Turbulence: A Novel
“David Szalay’s art accomplishes what arithmetic can’t: The whole adds up to more than its individual components, and in sum his Turbulence is a tour de force.”
In 1897, Arthur Schnitzler wrote a play, “La Ronde” that had its debut performance in 1912 and has been much copied—adapted, re-imagined, reconfigured—since. The play’s structure is episodic, with pairs of lovers pairing off, then one of the two acquiring another partner until the story comes full circle and the last character meets the first. Set in Vienna in the 1890s, it moves from “The Whore and the Soldier” to “The Soldier and the Parlor Maid,” then “The Parlor Maid and the Young Gentleman” until, in the tenth and final episode, we meet “The Count and (Again) the Whore.” It’s a way of telling self-contained stories in interconnected sequence, and many set-pieces and movies have followed Schnitzler’s form.
The astonishing new novel by David Szalay also borrows from that structure though not the play’s exclusive focus on sexuality. There are quite a few “couplings” between the several couples here, but much of the action has to do with other kinds of desire: to talk to a daughter, to help a needy sister, to keep a marriage stable or a garden irrigated.
There are wealthy travelers, lounging in first-class cabins; and there are those who have to beg permission for a bare-bones flight. Szalay’s last novel, All That Man Is, was short-listed for the Man Booker Prize, and this new book also attempts to have it “all.” Indeed, his 12 episodes cover more or less the entire range of human interaction and, as its title suggests, Turbulence.
A brief book, Turbulence nonetheless circles the globe. Each of the 12 chapters is introduced by airport codes, a flight from London-Gatwick to Madrid (LGW-MAD), a flight from Madrid to Dakar (MAD-DSS), a flight from Dakar to Sào Paolo (DSS-GRU), and so on around the world. There are chapters (DEL-COK, COK-DOH, DOH-BUD) that traffic in unfamiliar and out of the way destinations. In the final episode we travel back to London from Budapest (BUD-LGW), and the circle closes: We meet the daughter of the man whose mother we met at book’s start. Its last encounter, one of the few affirmative moments in the narrative, ends with the father saying, “I’m happy you’re here,” and “‘That’s okay,’ she said.”
For much of the novel, however, the mood is not “okay.” The literal turbulence of the first flight mirrors the sensibility of its characters. The mother fears her son is dying of prostate cancer and her next-seat companion spills a cola all over his good suit. Returned to Dakar, he learns—at episode’s end—that his beloved son has been run over by a taxi and been killed. The passenger in that taxi works as an air-freight cargo pilot and, troubled by the accident, remembers his dead sister, who would have been 33. The 33-year-old woman with whom he sleeps that night gets on a plane to Toronto (GRU-YYZ) in order to interview a novelist who leaves her in the lurch because of a family emergency. The famous writer flies to Seattle (YYZ-SEA) and at the airport meets a fan whose mother is returning to Honk Kong.
All through the book this sort of elliptical meeting-and-parting continues. The novel appears to have originated as a series of brief radio plays for the BBC, and the “serial” aspect of tale-telling is foregrounded here.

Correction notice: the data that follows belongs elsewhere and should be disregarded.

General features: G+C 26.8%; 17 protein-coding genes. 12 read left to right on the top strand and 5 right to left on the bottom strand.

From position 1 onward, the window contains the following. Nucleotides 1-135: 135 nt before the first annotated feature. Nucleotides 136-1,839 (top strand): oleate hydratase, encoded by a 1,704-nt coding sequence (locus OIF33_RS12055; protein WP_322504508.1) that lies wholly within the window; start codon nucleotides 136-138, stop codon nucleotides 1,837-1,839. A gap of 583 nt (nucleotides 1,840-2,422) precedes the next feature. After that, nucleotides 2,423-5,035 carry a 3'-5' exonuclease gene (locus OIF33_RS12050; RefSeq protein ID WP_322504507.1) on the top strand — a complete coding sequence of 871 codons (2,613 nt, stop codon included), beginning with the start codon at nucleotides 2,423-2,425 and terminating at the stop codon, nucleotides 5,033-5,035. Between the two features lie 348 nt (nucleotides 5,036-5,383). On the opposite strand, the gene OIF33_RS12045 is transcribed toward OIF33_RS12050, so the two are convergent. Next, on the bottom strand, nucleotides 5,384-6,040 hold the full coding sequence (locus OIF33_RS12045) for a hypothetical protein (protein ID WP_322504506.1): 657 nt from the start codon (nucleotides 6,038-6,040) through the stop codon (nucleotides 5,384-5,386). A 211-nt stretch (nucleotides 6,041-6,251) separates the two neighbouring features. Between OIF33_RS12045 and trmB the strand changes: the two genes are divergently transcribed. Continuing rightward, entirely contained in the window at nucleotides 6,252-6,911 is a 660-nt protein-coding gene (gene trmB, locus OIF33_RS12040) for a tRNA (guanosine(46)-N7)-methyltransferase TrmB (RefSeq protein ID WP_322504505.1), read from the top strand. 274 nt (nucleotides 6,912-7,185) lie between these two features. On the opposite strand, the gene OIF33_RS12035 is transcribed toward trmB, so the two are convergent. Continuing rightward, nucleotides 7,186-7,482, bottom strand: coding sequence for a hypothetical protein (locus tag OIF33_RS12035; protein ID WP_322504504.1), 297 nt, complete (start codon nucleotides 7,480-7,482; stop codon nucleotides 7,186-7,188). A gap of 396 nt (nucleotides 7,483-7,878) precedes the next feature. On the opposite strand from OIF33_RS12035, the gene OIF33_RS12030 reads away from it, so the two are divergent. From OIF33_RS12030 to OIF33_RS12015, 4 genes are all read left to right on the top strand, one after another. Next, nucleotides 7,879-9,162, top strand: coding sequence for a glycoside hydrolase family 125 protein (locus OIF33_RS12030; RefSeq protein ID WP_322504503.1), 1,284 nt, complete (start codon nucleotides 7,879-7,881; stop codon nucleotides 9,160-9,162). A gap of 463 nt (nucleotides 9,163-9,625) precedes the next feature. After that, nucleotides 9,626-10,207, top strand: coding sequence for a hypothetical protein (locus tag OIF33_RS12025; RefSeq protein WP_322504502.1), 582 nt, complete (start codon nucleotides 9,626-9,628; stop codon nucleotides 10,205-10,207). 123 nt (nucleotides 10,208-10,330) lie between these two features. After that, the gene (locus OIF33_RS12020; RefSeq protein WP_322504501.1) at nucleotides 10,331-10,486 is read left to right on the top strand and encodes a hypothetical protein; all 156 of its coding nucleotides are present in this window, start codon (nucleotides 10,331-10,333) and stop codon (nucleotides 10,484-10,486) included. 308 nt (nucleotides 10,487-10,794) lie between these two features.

We read of an affair between the woman from Hong Kong and a doctor of Indian origin; we learn of that doctor’s trouble with his brother when they meet for a game of golf in Vietnam; we learn of the brother’s indebtedness and scam with his father’s ATM cards; we learn that the old man’s maid catches on to the scheme and uses her knowledge to gain permission to visit her sister in Kochi.
It’s a dizzying performance—12 such tableaux of roughly 10 pages apiece—in which a world is both described and circumscribed. Always, the relations are strained, always the hunt for stability is foredoomed by “turbulence,” and each of the novel’s personae feels at risk.
Yet somehow the mood of the book is cool, dispassionate, as though the writer looks down on human scenery from an airplane’s height. “She woke to the dim stillness of the cabin. This had already happened several times, and each time what she had experienced was less like sleep than like an odd discontinuity in her presence in the world.”
Or, “The captain, sitting next to him, pointed at the nearly dark and disappearing ocean and said something. There was still a faint light where they were, eleven kilometers up. Werner was thinking that it was night already in Dakar. In Frankfurt it was already night. ‘This is where it went down,’ the captain was saying.
“‘What?” Werner asked, his thoughts elsewhere.
“‘Air France 447.’”
Szalay’s prose is lapidary and his range impressive. He seems equally at home describing a wealthy businessman in the back of a chauffeur-driven limousine and a gardener in a hot shack who never once has entered his employer’s house. He describes homosexual yearnings and extramarital affairs; he writes of a husband who leaves his wife because their child is born blind. The slums of Delhi, the neighborhood of Notting Hill Gate, and the Song Be Golf Resort outside “the city he still thought of as Saigon” are equally vivid, and the variety of characters and action would do any novelist proud. What links the dozen episodes is a kind of weary knowingness, a birds’-eye view (or, more properly, a pilot’s vision) of what transpires below.
It’s inescapably the case that each of these stories are truncated, and the reader cannot linger or savor encounters at length. At times the structure feels merely schematic, and it would have been welcome to pause or flesh out the characters. In Euclidean geometry, the whole is always equal to the sum of the parts. But David Szalay’s art accomplishes what arithmetic can’t: The whole adds up to more than its individual components, and in sum his Turbulence is a tour de force.